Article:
…of what holds together. Is it the same fibre that pulls apart? Or, more to the point, does what pulls alter the way things are held together?
I’ve been taking photos of all of the flowers in the yard as they open and face the spring, the day, the world, and sometimes each other, and I’m struck by how the knotted heads hold to each other, continually lean in to each other; the community of buds in the way they bend out from themselves.
My favourite flowers are those that blossom in the soft shade of sky on a crisp day, or the shade of morning sky’s light in an early summer heat so quick to begin the crawl out of the ground. Flax, on the other hand, seems to have it all together, moves through fields with fluidity and grace of water, reflects not only its own imaginative features, but the face of the sky.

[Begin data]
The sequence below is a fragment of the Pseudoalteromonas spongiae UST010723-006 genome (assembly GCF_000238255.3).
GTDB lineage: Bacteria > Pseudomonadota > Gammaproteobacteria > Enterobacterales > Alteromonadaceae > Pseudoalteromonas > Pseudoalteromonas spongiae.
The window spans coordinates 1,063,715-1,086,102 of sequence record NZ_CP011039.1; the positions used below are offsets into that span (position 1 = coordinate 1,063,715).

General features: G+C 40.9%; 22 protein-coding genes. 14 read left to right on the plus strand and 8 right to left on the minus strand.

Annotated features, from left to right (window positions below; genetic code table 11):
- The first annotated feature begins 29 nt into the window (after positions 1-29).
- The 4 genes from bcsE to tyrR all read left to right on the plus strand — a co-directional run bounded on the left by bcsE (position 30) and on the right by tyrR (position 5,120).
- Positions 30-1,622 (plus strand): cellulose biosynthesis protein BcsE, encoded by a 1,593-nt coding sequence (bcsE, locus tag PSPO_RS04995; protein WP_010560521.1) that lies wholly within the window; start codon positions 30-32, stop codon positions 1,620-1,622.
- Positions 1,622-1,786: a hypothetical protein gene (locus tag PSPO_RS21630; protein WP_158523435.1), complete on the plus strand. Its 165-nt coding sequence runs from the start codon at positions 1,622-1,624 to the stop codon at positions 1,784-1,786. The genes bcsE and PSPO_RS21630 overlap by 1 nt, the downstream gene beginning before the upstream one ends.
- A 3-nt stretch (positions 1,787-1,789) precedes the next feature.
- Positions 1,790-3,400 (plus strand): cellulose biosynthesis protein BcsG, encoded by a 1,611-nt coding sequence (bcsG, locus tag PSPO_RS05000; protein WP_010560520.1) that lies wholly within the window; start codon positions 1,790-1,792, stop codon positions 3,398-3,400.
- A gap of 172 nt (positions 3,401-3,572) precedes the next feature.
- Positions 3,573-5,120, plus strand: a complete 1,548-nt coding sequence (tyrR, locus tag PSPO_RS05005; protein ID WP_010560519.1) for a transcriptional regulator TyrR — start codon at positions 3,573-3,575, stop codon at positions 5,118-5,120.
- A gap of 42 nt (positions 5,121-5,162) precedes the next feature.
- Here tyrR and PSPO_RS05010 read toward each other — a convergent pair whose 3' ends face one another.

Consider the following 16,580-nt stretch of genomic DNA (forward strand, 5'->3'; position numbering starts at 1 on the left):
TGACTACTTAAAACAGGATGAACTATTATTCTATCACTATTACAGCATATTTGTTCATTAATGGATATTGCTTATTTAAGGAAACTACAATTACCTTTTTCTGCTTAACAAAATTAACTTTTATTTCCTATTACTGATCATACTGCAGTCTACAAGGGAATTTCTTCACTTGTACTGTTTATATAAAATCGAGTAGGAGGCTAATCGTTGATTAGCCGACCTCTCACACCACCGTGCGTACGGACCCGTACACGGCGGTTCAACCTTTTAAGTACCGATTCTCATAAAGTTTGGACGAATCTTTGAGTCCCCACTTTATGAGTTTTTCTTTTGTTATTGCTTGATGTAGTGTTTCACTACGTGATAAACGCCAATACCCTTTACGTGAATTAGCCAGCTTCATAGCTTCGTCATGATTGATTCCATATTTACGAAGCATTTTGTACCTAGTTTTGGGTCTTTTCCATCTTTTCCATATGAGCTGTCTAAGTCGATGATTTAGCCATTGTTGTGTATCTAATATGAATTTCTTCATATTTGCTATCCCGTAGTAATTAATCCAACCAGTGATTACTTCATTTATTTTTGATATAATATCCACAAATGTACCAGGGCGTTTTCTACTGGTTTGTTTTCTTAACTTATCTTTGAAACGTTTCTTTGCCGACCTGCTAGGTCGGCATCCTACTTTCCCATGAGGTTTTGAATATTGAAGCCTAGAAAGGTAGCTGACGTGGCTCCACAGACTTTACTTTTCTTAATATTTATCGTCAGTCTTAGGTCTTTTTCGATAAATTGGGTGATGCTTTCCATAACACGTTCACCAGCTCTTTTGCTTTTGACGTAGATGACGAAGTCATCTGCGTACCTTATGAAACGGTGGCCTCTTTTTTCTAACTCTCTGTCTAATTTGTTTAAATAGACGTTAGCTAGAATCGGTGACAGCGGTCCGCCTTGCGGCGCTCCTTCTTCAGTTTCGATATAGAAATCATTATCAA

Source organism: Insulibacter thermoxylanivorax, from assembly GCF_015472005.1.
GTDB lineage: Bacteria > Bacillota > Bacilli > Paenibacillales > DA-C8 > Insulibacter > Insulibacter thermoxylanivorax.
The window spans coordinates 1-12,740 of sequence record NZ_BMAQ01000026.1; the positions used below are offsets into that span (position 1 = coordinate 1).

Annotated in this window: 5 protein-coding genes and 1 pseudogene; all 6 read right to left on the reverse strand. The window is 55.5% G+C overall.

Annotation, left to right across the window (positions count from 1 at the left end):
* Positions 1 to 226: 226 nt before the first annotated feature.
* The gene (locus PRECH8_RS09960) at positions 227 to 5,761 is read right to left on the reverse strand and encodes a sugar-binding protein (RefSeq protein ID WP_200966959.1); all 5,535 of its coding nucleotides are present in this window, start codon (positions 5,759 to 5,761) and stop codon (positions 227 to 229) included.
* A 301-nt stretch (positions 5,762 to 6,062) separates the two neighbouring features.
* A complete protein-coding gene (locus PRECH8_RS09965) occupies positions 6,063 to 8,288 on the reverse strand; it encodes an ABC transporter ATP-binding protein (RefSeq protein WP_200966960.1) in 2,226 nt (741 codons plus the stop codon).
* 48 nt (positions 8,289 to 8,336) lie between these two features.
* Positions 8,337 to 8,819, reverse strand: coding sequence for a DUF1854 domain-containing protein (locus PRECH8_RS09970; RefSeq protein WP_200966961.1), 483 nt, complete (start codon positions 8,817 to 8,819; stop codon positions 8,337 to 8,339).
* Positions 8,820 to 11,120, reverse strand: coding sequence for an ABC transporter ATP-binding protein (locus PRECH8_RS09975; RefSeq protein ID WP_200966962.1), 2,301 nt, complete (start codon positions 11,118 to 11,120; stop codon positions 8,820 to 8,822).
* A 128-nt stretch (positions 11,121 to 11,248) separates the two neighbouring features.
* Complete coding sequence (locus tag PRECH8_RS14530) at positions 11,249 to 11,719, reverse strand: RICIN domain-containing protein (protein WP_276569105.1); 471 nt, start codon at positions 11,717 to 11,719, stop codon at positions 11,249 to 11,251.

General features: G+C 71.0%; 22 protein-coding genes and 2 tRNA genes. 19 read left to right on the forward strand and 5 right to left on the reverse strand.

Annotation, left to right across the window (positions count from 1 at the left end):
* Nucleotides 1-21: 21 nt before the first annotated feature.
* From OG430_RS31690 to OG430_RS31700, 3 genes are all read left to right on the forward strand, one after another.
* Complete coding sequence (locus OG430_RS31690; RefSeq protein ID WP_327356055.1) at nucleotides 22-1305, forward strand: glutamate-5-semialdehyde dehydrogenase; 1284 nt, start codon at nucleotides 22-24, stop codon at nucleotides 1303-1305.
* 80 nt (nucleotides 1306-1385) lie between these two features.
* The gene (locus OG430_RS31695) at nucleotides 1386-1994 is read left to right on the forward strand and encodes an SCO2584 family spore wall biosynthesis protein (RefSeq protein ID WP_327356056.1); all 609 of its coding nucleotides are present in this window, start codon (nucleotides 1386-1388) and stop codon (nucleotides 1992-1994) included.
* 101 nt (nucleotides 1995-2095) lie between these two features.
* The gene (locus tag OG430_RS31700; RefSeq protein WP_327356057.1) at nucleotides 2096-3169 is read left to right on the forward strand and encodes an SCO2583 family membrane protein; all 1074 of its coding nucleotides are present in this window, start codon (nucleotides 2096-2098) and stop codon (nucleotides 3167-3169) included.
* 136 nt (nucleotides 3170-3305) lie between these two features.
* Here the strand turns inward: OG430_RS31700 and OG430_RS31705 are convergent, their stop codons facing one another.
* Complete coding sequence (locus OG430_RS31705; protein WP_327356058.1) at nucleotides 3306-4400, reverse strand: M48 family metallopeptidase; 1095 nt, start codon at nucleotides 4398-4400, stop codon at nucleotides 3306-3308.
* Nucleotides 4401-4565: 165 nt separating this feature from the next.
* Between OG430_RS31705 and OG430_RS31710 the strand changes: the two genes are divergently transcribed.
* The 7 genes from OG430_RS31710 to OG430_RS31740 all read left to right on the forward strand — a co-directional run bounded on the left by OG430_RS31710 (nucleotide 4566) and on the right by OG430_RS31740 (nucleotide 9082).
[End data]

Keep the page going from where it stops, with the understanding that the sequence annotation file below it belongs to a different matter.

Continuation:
What I miss most about Manitoba is fields of flax. Not much of it here. The flower I look forward to down here is phlox — I swear its colour sits on the edge of the ultraviolet and vibrates in and out of the visible spectrum, especially on overcast days.
The fields of flax and safflowers (and there are more and more of these) when they bloom are the eye-candy of the prairie.
Phlox. I don’t have any in the yard right now, but I do have a few holes to fill from winter-kill, so perhaps I’ll try some.